Dry Suit Diving

Winter is coming and if you want to keep blowing bubbles you need to protect yourself from the cold. As you learnt in your Open Water Diver Course water conducts heat away from the body at least 20 times faster than in air. So when diving in cold water we want to use the correct exposure suit in to be comfortable.







A dry suit does exactly this – it keeps cold water out and by using a layer of air around the body it also keeps us warm especially during those windy surface intervals.
You do need training when diving in a Dry suit. They are another piece of equipment to think about whilst diving and you must learn how to use them correctly in order to have a safe and fun dive. They can be used for buoyancy control and usually require more weight to be added as they can be more buoyant than a wetsuit.

Your dry suit creates an additional air space around you, which affects your buoyancy. As you descend the remaining air in your BCD and dry suit gets compressed by the surrounding water pressure. This means that after a slow start you will suddenly descend a lot faster than you are used to. You will need to inflate the dry suit a little to avoid an uncomfortable suit squeeze and for additional warmth. While you ascend the air in your BCD and dry suit expands due to the decreasing surrounding pressure. This is the reason why a nice slow controlled ascent may turn easily into a rapid ascent while diving in a dry suit. This can easily be avoided by releasing air from your BCD and from your dry suit through the exhaust valve on your left arm.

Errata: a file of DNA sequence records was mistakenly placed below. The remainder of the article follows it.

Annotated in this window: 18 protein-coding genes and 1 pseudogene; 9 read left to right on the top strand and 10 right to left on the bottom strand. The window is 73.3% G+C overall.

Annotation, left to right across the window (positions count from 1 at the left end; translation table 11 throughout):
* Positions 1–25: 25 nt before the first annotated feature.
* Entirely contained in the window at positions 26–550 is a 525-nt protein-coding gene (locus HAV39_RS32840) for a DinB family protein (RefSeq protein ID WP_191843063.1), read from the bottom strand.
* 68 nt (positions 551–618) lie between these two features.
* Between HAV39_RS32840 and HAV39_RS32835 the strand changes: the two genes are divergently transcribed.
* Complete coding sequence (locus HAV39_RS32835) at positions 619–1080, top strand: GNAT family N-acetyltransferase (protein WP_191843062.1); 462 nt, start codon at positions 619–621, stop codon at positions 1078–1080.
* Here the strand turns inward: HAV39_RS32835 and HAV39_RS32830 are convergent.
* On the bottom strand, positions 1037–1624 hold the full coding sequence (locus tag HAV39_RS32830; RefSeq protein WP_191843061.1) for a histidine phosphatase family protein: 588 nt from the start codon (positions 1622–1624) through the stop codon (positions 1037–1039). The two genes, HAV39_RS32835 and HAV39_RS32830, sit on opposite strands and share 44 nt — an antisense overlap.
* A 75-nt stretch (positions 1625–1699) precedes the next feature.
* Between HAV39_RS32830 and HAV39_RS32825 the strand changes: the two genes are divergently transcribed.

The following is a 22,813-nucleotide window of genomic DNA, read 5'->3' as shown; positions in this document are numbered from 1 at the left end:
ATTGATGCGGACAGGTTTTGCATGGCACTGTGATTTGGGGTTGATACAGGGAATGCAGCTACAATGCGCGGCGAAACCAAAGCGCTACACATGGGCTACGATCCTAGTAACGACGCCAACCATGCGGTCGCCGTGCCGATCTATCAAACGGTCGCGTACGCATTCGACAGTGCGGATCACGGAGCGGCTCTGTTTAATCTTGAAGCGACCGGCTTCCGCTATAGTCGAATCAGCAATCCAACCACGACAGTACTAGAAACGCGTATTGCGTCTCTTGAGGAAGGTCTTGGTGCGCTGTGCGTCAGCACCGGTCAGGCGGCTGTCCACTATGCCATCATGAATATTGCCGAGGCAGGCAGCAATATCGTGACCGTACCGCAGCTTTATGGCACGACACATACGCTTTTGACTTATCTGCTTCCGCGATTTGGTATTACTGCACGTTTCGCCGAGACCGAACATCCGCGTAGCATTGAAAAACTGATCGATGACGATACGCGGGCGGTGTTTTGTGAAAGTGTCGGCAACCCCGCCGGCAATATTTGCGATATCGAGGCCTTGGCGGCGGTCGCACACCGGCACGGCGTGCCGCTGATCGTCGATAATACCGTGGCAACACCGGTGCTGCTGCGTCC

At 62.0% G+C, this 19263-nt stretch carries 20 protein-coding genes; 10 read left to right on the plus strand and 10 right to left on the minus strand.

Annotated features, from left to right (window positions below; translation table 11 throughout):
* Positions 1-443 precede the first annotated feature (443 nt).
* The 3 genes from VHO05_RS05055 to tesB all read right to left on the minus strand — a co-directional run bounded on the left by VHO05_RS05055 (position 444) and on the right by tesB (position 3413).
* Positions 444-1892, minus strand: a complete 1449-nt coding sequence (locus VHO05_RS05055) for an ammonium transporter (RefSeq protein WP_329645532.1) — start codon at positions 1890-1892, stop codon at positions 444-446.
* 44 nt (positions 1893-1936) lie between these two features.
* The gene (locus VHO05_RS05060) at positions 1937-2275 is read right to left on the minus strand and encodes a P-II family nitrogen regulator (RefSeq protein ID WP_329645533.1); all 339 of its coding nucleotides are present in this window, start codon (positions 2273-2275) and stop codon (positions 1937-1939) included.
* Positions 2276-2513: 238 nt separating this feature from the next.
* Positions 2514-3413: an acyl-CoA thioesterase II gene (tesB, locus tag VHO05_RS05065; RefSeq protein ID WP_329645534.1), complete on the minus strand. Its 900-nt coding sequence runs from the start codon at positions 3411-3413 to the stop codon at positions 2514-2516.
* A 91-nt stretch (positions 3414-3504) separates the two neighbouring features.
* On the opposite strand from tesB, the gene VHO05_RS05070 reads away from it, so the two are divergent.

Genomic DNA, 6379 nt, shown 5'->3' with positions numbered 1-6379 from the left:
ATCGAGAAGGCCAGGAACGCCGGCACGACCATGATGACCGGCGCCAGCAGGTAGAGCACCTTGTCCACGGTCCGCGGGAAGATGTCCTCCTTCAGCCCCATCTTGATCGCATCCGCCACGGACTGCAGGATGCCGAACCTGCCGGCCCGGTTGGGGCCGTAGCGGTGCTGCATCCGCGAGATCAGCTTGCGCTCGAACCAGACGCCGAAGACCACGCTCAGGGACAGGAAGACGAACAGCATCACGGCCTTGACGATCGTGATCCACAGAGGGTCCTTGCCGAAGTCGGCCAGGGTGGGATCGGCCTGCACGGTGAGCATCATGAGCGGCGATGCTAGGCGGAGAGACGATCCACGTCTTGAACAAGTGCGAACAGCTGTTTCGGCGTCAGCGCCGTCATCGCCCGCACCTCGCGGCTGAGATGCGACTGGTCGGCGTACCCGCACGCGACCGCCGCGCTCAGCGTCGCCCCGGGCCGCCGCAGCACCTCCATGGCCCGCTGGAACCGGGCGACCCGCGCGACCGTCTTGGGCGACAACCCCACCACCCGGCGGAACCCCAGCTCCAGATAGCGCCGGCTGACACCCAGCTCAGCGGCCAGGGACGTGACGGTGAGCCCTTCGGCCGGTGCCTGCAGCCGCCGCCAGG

This may be easier said than done as you must have the air outlet valve of your dry suit at the highest point of your body when releasing air. A classic (but rare) dry suit diving hazard is air getting into your feet and turning you upside down. This can make it difficult to release air from your dry suit and you could end up in a rapid ascent – feet first.







The PADI Dry Suit Specialty Course takes these safety issues into consideration and you will complete a dry suit orientation dive the pool before heading to the sea for two dives in your suit.













Dry  suits are expensive pieces of equipment and there are many different options with regard to materials, valves, boots and seals to consider before investing in your own. A lot of it will come down to personal preferences and the types of diving you enjoy. We suggest coming in and looking at the different options and talking with our staff (who are all in dry suits BTW!)

There are some fantastic winter dives around Wellington and by learning some new skills you will open up local diving all year round.

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